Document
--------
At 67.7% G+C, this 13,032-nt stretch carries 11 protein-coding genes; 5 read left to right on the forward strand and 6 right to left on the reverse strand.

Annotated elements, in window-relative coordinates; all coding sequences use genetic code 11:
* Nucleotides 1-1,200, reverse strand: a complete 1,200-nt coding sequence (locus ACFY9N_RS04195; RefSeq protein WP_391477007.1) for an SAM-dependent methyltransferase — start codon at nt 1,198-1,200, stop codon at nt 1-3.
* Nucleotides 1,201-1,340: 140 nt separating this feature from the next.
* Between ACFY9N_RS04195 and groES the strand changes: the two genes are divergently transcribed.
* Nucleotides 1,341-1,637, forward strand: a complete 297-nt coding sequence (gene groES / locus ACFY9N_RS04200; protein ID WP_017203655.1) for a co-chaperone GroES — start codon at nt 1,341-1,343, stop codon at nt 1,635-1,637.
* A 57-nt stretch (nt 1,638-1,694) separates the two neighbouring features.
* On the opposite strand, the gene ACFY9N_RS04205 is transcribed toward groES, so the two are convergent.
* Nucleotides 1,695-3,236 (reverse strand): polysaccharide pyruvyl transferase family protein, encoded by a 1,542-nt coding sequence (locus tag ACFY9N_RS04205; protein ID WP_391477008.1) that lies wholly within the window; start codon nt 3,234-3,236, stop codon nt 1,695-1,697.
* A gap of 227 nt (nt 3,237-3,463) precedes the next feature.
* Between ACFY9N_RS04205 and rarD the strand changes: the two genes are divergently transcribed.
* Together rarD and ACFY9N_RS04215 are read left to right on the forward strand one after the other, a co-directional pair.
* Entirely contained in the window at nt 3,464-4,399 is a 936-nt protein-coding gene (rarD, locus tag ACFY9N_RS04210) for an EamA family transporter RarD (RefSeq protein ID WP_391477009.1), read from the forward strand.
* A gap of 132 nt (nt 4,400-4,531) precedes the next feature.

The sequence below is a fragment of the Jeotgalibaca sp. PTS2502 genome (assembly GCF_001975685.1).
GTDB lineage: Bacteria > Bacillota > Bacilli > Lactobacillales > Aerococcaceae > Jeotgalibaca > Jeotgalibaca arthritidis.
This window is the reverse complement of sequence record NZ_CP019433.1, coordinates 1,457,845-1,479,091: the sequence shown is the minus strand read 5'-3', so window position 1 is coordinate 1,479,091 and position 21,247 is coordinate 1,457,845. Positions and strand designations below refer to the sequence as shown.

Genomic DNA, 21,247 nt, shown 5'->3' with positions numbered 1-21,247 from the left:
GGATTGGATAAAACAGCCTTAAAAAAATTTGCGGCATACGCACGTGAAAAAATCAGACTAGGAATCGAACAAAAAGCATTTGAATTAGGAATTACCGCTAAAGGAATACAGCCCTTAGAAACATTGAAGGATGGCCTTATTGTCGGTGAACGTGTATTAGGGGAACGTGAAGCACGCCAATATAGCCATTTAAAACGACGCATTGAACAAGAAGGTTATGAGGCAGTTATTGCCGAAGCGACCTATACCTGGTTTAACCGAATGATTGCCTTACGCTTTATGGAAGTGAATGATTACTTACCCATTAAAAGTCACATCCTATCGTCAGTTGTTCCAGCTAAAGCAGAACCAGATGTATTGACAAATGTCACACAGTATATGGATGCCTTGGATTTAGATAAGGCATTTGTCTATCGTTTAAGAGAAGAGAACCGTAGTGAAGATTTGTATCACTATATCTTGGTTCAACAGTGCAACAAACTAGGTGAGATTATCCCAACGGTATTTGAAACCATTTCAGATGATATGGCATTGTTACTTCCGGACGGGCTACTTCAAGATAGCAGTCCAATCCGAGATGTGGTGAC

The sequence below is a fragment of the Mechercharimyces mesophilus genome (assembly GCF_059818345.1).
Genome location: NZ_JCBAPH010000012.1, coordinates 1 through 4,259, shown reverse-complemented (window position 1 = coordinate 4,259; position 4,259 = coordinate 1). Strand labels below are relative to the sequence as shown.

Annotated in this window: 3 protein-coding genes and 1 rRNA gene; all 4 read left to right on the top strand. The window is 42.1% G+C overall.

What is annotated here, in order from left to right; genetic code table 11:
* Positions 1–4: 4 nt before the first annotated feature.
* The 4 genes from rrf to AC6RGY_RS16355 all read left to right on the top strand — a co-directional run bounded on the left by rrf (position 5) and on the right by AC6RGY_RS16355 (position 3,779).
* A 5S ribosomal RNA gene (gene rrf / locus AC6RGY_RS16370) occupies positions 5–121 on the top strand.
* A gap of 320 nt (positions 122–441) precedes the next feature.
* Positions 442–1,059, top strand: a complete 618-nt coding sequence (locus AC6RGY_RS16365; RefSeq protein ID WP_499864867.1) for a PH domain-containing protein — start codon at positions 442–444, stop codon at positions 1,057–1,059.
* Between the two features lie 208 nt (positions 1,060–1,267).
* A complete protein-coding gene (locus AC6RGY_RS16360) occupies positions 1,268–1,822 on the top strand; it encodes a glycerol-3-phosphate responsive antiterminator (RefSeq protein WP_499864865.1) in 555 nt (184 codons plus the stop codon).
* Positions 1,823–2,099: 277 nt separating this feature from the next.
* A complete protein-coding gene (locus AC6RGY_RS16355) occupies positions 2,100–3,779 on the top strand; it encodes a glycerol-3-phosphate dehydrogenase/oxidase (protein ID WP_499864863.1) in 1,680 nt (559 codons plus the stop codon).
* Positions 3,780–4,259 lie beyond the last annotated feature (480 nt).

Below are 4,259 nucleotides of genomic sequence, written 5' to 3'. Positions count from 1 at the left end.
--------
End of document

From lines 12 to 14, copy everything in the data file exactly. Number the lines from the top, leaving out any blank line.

* Together rarD and ACFY9N_RS04215 are read left to right on the forward strand one after the other, a co-directional pair.
* Entirely contained in the window at nt 3,464-4,399 is a 936-nt protein-coding gene (rarD, locus tag ACFY9N_RS04210) for an EamA family transporter RarD (RefSeq protein ID WP_391477009.1), read from the forward strand.
* A gap of 132 nt (nt 4,400-4,531) precedes the next feature.